The articles I am publishing in this Blog are basically destined to make available to Spanish professionals and companies the current business opportunities  in different countries of SouthEast Asia, as well as the regulatory framework governing them. Likewise, they are also destined to SouthEast Asian professionals and companies so that they can know the business opportunities existing in Spain, as well as their legal regulations. This new article is aimed precisely at the latter for them to become acquainted with the way of doing business in Spain, taking into account not only the Spanish environment, but the European one too, as appropriate.

Spain is a social and democratic State subject to the rule of Law and its political form, according to its Constitution, is that of a parliamentary monarchy. Made up of 17 autonomous communities, Spain  joined the European Union on January 1, 1986, and since then it is linked by the political, economic and legal commitments derived from the European integration process. This process, inspired by four freedoms that guarantee free movements of goods, services, capital and people, has created a Single European Market of 27 States, an European Economic Zone (together with Island and Norway) and, after the introduction of the euro, a Single Currency Zone.

Spain is a market of 46 million consumers, but it is also a hub giving free access to a much larger one, that of the European Union as a whole, with more than 500 million consumers. Most of the 12,500 foreign companies established in Spain across all economic sectors, accounting for more than 40% of the total industrial turnover, do business in both markets on a regular basis. Attracted by business opportunities in defense, chemicals, agriculture and livestock, renewable energy, computer and electronic products, clothing and textiles, automotive parts and supplies, shipbuilding, tourism or franchising, they profit the possibilities offered to foreign direct investments.

Having said that, what is the legal regime applicable to these kind of investments?. As a general rule, these investments are fully liberalized, so prior authorization is not required, a simple subsequent declaration being enough. However, the Spanish government, as a consequence of the pandemic, has adopted two Royal Decrees-Laws (RDL), first the RDL 34/2020 and then the RDL 12/2021, to amend temporarily the Law 19/2003 on foreign investments. As a result of it, liberalization has been suspended until December 31, 2021, in those cases regarding investment in  listed companies, or unlisted ones if the investment exceeds 500 million euros, connected to public order, national security or public health.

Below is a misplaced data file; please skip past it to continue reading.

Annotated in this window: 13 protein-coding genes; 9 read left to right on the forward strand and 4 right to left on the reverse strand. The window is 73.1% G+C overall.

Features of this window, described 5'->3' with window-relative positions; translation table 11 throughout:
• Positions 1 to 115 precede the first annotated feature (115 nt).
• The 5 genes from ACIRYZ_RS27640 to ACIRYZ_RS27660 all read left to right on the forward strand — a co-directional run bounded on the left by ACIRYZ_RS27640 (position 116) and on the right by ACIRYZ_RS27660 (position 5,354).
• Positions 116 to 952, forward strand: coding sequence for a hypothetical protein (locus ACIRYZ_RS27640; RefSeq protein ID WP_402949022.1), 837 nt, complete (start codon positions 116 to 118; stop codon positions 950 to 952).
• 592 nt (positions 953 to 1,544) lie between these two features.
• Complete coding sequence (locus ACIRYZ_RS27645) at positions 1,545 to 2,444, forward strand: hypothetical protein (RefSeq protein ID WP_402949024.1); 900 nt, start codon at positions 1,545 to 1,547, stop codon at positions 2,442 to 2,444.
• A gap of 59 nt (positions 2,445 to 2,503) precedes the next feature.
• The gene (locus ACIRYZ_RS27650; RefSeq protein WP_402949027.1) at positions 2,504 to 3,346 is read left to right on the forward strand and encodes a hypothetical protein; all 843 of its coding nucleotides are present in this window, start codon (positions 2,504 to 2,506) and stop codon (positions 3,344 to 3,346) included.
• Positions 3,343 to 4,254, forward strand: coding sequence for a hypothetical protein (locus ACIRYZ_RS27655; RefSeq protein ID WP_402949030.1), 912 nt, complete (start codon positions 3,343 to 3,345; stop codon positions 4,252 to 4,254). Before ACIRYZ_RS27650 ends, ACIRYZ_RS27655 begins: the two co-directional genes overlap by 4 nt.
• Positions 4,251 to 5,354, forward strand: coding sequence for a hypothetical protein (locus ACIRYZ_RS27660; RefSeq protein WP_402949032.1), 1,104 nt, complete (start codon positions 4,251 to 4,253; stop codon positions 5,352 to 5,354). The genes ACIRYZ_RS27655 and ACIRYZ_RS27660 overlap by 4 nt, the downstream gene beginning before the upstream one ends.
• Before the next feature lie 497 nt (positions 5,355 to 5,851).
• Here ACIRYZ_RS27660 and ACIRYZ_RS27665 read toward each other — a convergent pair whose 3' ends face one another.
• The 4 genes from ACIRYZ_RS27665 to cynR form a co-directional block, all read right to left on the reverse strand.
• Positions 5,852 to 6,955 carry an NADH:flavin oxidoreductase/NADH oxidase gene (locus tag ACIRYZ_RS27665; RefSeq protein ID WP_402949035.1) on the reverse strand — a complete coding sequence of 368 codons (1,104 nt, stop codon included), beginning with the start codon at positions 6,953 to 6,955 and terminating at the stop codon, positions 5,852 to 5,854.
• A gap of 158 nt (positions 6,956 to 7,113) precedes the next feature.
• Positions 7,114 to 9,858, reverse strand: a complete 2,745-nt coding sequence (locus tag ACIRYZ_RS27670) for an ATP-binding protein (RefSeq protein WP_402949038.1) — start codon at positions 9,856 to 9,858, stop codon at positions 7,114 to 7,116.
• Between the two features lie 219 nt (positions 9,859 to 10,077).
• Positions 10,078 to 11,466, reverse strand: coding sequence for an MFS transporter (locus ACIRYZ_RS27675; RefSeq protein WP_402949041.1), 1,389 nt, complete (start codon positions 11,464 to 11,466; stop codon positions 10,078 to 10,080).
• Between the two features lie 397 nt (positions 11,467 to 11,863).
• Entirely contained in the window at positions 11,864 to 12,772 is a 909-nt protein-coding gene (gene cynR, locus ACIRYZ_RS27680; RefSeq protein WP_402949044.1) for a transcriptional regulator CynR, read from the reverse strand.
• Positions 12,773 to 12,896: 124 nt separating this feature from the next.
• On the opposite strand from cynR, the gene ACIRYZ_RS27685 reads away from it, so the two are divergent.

Now, how does Spain encourage foreign direct investments? In the case, for example, of investments linked to activities related to research and development, tax incentives can reach a reduction of up to 42% of the companies tax (25%); and in the investments linked to the assignment of patents and other intangible assets (“Patent Box”), a reduction of up to 60% in the taxation of income from the exploitation of said assets. And , how does Spain protect these investments? It does it through two international instruments: Double Taxation Treaties (The Philippines, Indonesia, Malaysia, Singapore, Thailand and Vietnam) and Agrements for the Promotion and Reciprocal Protection of Investments (The Philippines, Malaysia, Vietnam).

Finally, if a foreign investor, specifically from SouthEast Asia, since it is precisaly this investor to whom I am referring to, wants to establish himself in Spain, what corporate formulas can he resort to? Apart from buying an existing company ( many of them are waiting for a foreign investor), he can open a branch of his parent company, or even better constitute a new one, a limited liability company, for instance, the most commonly used both for Spanish and foreign investors alike. And he can do it on a one-person basis, by paying up a capital of 3,000 euros ( a bill under discussion will reduce it to 1 euro), and  fulfilling the remaining requirements to do so.

Antonio Viñal